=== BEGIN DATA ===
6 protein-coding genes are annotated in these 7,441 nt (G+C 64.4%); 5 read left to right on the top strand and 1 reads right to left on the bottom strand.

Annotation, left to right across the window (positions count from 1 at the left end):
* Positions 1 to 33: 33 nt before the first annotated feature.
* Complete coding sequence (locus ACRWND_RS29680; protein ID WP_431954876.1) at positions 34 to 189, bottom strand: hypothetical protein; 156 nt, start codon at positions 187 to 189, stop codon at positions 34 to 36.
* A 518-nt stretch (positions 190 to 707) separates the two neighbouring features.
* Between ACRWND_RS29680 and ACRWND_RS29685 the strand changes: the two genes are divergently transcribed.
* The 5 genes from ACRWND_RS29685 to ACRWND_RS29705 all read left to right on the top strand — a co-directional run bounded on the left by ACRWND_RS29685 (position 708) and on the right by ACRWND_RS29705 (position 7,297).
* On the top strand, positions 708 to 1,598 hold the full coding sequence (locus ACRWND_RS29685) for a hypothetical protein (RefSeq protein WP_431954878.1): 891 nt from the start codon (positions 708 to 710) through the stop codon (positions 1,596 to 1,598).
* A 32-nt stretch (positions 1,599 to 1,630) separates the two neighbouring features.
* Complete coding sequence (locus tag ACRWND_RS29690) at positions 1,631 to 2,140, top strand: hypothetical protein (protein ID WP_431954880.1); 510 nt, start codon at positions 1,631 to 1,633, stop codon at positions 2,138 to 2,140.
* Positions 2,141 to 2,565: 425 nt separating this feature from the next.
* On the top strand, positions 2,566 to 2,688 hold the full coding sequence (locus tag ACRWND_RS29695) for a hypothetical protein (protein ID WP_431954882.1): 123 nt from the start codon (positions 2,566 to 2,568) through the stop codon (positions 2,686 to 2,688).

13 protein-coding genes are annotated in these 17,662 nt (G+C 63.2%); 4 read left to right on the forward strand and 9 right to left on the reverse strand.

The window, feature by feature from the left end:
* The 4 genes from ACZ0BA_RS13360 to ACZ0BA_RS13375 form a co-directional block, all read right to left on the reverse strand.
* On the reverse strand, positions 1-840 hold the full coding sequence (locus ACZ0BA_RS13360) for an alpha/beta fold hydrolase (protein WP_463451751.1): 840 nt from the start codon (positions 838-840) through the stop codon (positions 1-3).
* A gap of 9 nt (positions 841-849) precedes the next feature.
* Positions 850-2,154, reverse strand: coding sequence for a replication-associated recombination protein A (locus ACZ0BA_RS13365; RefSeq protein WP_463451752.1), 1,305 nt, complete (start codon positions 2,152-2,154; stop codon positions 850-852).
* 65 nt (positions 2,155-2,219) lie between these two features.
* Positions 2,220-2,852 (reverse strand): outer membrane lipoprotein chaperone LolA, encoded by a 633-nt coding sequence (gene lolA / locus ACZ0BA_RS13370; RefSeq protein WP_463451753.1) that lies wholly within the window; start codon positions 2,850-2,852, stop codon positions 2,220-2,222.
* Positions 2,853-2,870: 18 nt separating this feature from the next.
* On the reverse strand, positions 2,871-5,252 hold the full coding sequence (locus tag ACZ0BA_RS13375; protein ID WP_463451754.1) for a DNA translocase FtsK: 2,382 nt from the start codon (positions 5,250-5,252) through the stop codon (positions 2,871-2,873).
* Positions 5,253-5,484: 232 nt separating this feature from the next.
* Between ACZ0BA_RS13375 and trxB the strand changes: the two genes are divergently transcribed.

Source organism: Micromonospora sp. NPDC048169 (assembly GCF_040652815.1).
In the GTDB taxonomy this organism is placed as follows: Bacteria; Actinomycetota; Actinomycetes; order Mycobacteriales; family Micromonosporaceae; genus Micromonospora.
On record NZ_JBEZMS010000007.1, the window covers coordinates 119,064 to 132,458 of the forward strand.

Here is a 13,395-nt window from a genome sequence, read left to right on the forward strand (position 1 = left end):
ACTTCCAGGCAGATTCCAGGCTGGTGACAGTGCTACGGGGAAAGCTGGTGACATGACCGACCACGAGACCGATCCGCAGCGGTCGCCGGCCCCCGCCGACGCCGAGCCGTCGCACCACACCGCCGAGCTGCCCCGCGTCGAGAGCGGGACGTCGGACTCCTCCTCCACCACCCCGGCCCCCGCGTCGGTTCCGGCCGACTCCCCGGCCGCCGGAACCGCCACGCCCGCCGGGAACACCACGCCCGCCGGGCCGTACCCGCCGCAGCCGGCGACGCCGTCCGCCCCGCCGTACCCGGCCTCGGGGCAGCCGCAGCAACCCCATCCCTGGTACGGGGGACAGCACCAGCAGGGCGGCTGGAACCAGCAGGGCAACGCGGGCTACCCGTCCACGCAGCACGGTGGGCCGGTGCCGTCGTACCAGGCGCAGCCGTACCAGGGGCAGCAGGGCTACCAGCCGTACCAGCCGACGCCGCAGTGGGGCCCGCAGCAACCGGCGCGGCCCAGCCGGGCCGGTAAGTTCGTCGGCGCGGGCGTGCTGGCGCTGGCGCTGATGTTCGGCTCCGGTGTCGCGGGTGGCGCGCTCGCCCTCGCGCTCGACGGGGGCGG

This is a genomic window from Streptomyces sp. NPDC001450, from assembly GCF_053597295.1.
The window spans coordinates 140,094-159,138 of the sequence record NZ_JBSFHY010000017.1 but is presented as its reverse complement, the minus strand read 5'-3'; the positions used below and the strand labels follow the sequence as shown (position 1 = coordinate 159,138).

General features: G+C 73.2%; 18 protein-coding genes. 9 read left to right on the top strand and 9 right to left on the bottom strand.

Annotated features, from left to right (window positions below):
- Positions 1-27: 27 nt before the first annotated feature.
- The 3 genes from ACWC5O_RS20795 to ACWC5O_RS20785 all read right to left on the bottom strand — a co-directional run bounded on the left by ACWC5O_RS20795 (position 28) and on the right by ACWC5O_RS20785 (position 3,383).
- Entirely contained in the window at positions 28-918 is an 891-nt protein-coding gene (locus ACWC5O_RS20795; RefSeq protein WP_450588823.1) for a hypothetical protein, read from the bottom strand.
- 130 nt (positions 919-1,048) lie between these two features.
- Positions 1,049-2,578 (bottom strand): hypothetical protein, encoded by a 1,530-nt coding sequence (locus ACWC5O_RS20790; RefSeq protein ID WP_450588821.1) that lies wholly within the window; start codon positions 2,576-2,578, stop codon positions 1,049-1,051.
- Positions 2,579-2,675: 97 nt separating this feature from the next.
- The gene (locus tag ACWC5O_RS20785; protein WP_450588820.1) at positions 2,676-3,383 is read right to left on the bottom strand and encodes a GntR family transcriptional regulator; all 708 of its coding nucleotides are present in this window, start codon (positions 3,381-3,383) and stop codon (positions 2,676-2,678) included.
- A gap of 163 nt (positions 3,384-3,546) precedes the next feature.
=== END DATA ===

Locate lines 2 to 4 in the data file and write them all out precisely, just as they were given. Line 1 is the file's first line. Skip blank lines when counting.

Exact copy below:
Annotation, left to right across the window (positions count from 1 at the left end):
* Positions 1 to 33: 33 nt before the first annotated feature.
* Complete coding sequence (locus ACRWND_RS29680; protein ID WP_431954876.1) at positions 34 to 189, bottom strand: hypothetical protein; 156 nt, start codon at positions 187 to 189, stop codon at positions 34 to 36.